than film, more red response. So the filters will be biased
accordingly. For instance, it may not be as necessary to use a
minus-blue filter in a given situation as it would be with most films.
Anonymous
June 24, 2005 4:40:42 PM

Archived from groups: rec.photo.digital (More info?)

In article <7PKue.166$HV1.23@fed1read07>,
"Skip M" <shadowcatcher@cox.net> wrote:

> With a caveat, they will behave like you're using color film, i.e. a 25
> filter will give a red cast to the image, since it is a color image. I'm
> not sure what effect it will have if you convert it to grayscale.
> Does the 350D have a b&w mode like the 20D?

If you desaturate the image in PS it (Red 25) produces a rather nice
separation for clouds. Have not printed any as of yet but it does look
nice on screen.

--
LF Website @ http://members.verizon.net/~gregoryblank

"To announce that there must be no criticism of the President,
or that we are to stand by the President, right or wrong,
is not only unpatriotic and servile, but is morally treasonable
to the American public."--Theodore Roosevelt, May 7, 1918
Anonymous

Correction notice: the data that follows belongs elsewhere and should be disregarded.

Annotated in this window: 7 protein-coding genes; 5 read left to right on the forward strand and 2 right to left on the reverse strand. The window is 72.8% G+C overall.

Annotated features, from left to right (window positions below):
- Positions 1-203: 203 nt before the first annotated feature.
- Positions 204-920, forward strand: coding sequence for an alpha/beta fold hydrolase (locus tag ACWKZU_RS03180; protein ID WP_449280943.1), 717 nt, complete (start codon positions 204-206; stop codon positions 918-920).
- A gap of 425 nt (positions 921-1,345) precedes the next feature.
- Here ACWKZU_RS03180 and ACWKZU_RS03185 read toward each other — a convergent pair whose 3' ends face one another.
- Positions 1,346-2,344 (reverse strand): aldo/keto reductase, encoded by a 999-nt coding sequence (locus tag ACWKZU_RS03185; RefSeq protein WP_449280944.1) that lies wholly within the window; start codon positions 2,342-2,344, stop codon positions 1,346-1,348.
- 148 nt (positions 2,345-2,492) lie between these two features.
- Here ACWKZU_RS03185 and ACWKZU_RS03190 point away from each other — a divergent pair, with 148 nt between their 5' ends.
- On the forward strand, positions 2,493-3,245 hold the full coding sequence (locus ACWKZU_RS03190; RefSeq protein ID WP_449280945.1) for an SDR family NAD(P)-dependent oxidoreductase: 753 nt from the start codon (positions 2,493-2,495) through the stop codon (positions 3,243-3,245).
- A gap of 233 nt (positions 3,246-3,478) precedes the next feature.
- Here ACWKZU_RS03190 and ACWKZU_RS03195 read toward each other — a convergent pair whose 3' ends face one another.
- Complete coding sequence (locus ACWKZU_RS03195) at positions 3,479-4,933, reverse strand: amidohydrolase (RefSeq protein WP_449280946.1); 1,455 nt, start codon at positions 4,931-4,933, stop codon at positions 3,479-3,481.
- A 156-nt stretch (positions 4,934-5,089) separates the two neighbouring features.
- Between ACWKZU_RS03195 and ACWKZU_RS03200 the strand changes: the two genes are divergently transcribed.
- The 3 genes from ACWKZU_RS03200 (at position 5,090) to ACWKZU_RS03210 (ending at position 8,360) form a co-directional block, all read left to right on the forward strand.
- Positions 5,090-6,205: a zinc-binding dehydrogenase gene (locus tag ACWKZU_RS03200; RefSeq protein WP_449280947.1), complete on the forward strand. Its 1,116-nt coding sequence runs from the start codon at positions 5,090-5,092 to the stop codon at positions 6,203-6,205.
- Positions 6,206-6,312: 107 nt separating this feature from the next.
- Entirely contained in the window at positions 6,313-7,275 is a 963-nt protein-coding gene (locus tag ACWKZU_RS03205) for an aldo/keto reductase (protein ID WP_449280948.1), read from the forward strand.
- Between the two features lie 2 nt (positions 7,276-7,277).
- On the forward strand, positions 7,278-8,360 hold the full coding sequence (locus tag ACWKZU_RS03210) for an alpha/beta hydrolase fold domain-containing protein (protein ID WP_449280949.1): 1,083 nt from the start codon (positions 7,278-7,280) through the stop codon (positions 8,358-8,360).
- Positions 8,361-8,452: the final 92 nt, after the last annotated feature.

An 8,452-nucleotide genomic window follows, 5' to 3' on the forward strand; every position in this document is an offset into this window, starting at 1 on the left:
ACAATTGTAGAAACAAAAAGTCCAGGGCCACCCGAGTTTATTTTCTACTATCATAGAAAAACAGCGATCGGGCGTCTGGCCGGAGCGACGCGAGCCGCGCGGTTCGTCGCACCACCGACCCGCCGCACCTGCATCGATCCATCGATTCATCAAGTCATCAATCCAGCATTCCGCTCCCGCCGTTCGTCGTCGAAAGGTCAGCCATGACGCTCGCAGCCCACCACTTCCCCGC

June 24, 2005 4:44:03 PM

Archived from groups: rec.photo.digital (More info?)

Jim Townsend wrote:
[]
> Just one caveat.. Unlike film, digital cameras have a white balance
> that always tries to find white and adjust the scene accordingly.
> This feature can be tailored for different conditions, but it
> can't be turned off.
[]

Whether it can be turned off depends on the camera. With the better
models, you will have a choice of auto white balance, a number of presets
such as for electronic flash, and manual where you can point the camera at
something you know is white and tell is to take that as white.

You may also be able to capture the raw sensor data, which may amount to
turning off the white balance.

David
Anonymous
June 24, 2005 5:23:07 PM

Archived from groups: rec.photo.digital (More info?)

On the Fri, 24 Jun 2005 02:11:45 GMT, "Arthur Small"
<arthurh@nycap.rr.com> wrote:

>In a word YES.
>
>

Thanks for all your contributions folks.
Regards,

Morph.

(Whoever I am today, I may not be tomorrow.)
Anonymous
June 25, 2005 6:23:15 AM

Archived from groups: rec.photo.digital (More info?)

In message <11bnv4g6son1c01@news.supernews.com>,
Jim Townsend <not@real.address> wrote:

>Angus wrote:

>> A simple and probably stupid question. Can I use the same type of
>> filters which I used with both black & white film and colour with a
>> digital camera? (Canon EOS 350D).

>Just one caveat.. Unlike film, digital cameras have a white balance